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Meet the researcher: Dale Griffin, David Hardisty, Chuck Howard

Posted on February 22, 2019

Selected for the TFI long-term research grant: Dale Griffin, David Hardisty and Ray Charles "Chuck" Howard. They will study income prediction bias among workers in the "gig" economy. Who are the researchers and what motivated them to apply?

An important and previously unstudied aspect of employment in the "gig" or independent-worker economy is that independent contract work typically produces variable and uncertain income flows. In the present research we examine how well workers in the gig economy are able to forecast variations in their income, and whether systematic biases in these forecasts affect workers' financial well-being. We hypothesize that individuals who face such income variability will tend to over-predict their future income, and that this optimistic income prediction bias occurs because forecasters focus narrowly on their specific income prediction and do not sufficiently attend to the statistical distribution of their past and future income. We further expect that this income prediction bias has negative financial consequences for both the individuals who commit it and the firms for whom they work.

Finally, we hypothesize that prediction accuracy can be improved by prompting people to incorporate distributional information into their predictions through simple forecasting interventions. We test these three hypotheses in a series of studies using on-line survey participants working for piecework wages and drivers working for an internationally distributed ride-share provider. We first document the size and robustness of the income prediction bias and examine its economic significance for workers' personal finances, then test several manipulations to improve prediction accuracy. We also assess whether these manipulations lead to improvements in workers' financial security, job satisfaction, and personal well-being.

“We expect that income prediction bias has negative financial consequences for both the individuals who commit it and the firms for whom they work”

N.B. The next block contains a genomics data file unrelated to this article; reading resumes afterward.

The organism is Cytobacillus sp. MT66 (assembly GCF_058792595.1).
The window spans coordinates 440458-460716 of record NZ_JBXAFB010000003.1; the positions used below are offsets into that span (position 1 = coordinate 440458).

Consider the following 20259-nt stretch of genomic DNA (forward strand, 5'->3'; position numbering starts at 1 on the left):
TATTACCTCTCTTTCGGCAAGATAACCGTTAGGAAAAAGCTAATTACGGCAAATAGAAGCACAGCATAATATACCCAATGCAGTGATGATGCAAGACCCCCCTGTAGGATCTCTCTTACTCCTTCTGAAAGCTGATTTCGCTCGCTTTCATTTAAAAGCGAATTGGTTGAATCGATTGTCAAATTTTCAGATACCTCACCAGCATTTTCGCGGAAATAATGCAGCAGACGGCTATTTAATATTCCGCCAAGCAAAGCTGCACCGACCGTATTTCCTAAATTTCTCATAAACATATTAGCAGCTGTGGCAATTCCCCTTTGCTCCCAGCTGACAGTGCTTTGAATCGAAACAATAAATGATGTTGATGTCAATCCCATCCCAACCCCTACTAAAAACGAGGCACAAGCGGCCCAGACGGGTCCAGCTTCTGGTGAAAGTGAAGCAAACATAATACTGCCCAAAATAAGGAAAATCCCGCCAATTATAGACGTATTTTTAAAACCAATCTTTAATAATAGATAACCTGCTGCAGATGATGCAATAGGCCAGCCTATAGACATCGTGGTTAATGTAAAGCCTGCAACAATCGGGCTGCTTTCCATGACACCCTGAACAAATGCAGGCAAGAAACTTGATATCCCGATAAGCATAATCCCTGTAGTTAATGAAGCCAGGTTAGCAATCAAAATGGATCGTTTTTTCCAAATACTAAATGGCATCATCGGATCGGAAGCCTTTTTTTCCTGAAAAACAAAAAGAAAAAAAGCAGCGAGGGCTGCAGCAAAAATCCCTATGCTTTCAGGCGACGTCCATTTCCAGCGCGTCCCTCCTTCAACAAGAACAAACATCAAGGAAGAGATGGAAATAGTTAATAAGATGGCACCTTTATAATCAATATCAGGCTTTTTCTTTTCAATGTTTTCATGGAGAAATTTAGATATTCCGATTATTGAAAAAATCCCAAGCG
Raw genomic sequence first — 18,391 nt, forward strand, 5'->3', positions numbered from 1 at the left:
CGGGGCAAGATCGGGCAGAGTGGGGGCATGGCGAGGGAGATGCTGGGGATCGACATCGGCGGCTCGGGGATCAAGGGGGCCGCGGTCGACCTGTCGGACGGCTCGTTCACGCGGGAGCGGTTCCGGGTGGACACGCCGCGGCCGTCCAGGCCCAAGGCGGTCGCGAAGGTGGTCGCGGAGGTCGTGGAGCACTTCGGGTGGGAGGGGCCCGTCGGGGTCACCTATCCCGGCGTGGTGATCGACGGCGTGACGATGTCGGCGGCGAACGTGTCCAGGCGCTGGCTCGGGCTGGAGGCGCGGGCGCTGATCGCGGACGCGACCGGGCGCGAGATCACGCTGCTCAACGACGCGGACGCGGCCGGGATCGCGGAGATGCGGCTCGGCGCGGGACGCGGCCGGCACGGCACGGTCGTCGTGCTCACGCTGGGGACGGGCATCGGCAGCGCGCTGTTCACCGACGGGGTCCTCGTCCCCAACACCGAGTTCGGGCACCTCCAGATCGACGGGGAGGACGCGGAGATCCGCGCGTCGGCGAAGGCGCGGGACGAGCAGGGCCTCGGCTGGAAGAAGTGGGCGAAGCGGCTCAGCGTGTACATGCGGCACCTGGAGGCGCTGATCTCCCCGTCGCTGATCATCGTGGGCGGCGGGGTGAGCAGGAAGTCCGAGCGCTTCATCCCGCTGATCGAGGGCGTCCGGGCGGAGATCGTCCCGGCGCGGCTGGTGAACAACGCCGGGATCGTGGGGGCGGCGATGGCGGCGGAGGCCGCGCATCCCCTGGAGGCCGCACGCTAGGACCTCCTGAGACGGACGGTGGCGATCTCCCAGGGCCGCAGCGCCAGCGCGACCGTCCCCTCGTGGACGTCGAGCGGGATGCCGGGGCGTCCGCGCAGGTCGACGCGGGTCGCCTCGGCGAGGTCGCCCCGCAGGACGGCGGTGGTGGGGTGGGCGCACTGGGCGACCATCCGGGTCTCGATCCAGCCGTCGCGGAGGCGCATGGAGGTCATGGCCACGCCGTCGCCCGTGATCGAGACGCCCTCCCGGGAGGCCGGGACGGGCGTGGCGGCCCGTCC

What motivated you to apply for the Think Forward Initiative research grant?

We were motivated to apply for the TFI research grant because the overarching goal of our research is to improve people’s financial well-being, which aligns with the goals of the Think Forward Initiative. This grant will support several studies on consumer income prediction, a PhD student who will coordinate the studies, and dissemination of the research results, none of which would be possible without the grant.


How do you expect that your research will contribute to people’s financial well-being?

If income prediction bias leads to negative financial outcomes, then improving income prediction accuracy has the potential to improve people’s financial well-being. Improvement may come about directly through communicating techniques to improve prediction to workers or their employers in the gig economy, or indirectly through influence on education and financial literacy. As there are implications for household financial predictions beyond the gig economy, through articles in the popular press we also hope to influence financial practices in households of all kinds. This research also has important practical implications for firms hiring workers in the gig economy. If income prediction bias leads to lower worker satisfaction and higher worker turnover, then improving income prediction accuracy can improve a firm's ability to retain workers, and reduce recruitment and retention costs. The research also has public policy implications for regulation of both worker rights and for the increasing practice of turning employees into independent contractors.

Dale W. Griffin is a Professor of Marketing and Behavioural Science at the UBC Sauder School of Business, University of British Columbia, and previously taught at the Stanford Graduate School of Business. He obtained his PhD from Stanford University, supervised by Amos Tversky and Lee Ross. Interested in forecasting, risk, social judgment and decision-making, he has published widely in Social and Cognitive Psychology, Marketing, and Management.

Co-researcher on the project is David J. Hardisty, Assistant Professor of Marketing & Behavioural Science at the UBC Sauder School of Business. He holds a PhD in Psychology from Columbia University, New York, and previously worked as a statistical consultant at the Institute for Social and Economic Research and Policy, Columbia University. His main interests are intertemporal choice, attribute framing and prosocial marketing.

The third researcher on the project is Ray Charles “Chuck” Howard, currently pursuing his PhD at the U.B.C. Sauder School of Business. His dissertation is entitled “Essays on consumer financial misprediction”.